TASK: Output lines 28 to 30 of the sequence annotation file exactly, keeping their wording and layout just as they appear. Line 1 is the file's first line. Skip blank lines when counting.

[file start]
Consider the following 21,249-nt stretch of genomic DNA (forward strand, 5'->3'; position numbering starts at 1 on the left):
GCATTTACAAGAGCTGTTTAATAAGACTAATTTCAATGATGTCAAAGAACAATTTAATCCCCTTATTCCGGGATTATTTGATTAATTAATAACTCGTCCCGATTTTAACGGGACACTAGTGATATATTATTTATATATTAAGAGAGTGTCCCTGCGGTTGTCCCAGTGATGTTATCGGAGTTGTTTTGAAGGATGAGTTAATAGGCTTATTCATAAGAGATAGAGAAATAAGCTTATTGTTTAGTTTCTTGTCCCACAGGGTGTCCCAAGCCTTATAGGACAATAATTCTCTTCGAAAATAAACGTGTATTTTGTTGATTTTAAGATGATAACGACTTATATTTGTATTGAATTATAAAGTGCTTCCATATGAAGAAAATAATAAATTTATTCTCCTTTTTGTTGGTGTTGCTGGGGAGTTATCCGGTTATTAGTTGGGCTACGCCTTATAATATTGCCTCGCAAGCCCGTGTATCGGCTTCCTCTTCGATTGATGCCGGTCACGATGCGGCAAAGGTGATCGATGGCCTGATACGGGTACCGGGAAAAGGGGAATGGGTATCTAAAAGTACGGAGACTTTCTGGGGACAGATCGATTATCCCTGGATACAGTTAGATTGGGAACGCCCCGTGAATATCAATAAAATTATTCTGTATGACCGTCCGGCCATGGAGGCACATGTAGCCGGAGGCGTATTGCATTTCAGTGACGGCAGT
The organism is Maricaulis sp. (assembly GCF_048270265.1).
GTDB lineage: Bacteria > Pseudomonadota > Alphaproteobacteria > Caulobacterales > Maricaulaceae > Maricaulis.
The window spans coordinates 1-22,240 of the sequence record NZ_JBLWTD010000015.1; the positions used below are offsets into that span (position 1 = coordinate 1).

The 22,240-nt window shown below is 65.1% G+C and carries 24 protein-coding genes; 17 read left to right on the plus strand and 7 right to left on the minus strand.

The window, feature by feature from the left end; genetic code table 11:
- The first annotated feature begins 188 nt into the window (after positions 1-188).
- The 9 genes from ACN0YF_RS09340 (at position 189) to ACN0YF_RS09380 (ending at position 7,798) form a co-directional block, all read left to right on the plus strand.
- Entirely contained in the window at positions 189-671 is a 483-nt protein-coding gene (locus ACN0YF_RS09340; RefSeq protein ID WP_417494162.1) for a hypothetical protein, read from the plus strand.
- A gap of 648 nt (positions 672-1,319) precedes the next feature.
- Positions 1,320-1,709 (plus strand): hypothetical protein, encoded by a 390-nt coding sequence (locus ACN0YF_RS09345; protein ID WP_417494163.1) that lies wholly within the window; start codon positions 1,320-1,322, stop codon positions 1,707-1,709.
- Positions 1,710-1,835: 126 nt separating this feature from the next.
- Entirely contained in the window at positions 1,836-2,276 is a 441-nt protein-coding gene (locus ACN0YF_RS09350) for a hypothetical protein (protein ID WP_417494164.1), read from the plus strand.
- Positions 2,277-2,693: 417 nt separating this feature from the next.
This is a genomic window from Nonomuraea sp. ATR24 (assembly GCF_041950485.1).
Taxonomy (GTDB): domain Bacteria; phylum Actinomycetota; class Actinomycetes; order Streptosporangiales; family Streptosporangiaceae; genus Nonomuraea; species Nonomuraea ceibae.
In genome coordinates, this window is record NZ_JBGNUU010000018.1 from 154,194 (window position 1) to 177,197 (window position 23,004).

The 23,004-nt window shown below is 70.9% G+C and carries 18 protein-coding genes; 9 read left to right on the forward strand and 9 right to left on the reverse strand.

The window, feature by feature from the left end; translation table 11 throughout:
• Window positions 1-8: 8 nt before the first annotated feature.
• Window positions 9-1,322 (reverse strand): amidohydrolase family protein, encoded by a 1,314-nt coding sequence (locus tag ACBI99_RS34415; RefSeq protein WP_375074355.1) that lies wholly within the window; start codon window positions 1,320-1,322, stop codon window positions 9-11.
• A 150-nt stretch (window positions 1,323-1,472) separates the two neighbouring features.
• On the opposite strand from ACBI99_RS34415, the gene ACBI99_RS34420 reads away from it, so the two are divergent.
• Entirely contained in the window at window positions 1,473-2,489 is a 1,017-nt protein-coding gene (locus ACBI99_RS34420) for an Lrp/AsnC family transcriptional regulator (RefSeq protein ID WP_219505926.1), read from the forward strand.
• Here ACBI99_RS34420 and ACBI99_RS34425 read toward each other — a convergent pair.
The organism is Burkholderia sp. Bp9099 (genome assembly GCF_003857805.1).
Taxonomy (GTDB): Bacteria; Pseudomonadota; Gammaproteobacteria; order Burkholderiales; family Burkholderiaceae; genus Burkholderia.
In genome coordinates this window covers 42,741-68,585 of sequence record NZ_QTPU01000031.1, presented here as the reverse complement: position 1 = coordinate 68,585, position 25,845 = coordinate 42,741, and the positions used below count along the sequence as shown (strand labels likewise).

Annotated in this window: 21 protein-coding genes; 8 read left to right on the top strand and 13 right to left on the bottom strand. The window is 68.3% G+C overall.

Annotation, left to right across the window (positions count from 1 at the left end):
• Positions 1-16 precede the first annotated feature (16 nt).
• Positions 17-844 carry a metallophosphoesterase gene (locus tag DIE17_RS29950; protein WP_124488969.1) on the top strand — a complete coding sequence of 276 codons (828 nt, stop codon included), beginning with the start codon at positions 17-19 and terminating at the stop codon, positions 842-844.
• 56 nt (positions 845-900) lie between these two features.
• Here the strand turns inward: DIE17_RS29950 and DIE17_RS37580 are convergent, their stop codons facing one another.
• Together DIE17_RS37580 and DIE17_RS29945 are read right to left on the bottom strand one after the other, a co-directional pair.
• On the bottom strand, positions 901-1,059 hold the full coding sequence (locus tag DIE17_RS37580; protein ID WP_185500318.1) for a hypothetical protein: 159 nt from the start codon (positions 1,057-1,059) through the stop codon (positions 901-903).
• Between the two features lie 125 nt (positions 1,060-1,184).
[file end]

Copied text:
Taxonomy (GTDB): Bacteria; Pseudomonadota; Gammaproteobacteria; order Burkholderiales; family Burkholderiaceae; genus Burkholderia.
In genome coordinates this window covers 42,741-68,585 of sequence record NZ_QTPU01000031.1, presented here as the reverse complement: position 1 = coordinate 68,585, position 25,845 = coordinate 42,741, and the positions used below count along the sequence as shown (strand labels likewise).

Annotated in this window: 21 protein-coding genes; 8 read left to right on the top strand and 13 right to left on the bottom strand. The window is 68.3% G+C overall.